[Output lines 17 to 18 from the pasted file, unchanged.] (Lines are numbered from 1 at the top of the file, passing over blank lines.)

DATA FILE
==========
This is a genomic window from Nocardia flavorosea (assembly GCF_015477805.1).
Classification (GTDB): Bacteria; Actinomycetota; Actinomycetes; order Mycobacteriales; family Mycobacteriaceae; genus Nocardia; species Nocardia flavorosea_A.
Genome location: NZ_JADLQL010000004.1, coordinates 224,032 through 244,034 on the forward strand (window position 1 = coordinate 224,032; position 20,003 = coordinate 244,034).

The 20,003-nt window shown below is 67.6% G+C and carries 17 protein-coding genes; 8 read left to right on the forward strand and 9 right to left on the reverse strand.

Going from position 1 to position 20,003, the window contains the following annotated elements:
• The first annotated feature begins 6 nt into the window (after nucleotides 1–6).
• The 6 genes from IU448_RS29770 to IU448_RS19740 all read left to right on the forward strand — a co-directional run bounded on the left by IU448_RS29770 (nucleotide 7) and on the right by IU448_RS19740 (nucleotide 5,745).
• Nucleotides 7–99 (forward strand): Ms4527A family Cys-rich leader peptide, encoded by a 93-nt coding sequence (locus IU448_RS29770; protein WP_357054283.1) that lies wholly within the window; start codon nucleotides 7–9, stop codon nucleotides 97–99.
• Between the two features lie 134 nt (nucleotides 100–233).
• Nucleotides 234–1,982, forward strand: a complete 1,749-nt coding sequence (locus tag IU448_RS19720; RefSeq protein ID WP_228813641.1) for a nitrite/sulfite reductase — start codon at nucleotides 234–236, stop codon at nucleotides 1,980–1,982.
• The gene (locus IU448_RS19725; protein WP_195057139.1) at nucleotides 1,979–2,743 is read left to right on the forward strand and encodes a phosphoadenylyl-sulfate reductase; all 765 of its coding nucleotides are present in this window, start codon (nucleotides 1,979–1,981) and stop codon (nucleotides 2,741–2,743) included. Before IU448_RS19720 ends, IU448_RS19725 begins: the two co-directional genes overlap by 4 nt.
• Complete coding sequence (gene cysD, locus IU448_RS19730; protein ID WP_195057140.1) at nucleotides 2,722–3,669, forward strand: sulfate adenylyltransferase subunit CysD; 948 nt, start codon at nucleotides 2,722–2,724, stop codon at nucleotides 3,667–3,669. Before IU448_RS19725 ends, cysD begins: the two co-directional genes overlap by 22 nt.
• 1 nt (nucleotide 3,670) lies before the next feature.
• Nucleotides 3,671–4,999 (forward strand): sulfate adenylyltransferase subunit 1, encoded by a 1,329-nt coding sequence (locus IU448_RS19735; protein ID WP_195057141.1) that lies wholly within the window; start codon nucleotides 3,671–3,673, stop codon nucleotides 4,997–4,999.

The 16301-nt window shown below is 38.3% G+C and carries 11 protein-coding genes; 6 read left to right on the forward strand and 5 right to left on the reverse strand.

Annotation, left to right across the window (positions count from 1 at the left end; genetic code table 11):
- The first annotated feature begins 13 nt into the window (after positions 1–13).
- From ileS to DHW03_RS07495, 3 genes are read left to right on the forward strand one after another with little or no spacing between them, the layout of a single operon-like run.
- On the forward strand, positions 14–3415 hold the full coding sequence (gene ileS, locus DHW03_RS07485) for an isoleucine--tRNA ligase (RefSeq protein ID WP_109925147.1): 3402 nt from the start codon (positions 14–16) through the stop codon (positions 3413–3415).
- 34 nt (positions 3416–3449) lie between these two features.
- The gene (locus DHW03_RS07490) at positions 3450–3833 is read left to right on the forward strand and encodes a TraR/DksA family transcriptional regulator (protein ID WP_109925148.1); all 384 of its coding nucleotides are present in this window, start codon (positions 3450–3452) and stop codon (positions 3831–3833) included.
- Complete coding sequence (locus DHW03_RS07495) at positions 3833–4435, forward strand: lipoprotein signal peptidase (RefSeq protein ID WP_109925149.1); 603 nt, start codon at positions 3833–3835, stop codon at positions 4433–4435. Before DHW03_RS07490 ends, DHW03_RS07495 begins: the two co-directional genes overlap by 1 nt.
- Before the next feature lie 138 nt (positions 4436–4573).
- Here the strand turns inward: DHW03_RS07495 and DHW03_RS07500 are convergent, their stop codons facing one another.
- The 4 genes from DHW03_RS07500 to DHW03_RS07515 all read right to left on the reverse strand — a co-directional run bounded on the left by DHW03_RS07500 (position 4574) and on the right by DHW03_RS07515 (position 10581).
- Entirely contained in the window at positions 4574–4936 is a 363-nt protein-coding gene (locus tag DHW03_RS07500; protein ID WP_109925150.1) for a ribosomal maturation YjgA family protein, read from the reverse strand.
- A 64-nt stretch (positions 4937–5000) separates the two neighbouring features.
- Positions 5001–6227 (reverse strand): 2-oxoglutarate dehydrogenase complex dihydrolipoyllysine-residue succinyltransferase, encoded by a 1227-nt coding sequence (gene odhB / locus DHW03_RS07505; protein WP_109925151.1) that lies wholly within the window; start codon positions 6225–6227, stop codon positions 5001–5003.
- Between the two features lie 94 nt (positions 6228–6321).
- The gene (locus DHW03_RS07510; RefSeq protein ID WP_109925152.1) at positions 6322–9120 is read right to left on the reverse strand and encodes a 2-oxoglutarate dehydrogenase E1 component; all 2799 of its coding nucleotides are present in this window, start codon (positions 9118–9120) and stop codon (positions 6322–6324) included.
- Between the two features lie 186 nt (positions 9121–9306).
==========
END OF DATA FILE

- The first annotated feature begins 13 nt into the window (after positions 1–13).
- From ileS to DHW03_RS07495, 3 genes are read left to right on the forward strand one after another with little or no spacing between them, the layout of a single operon-like run.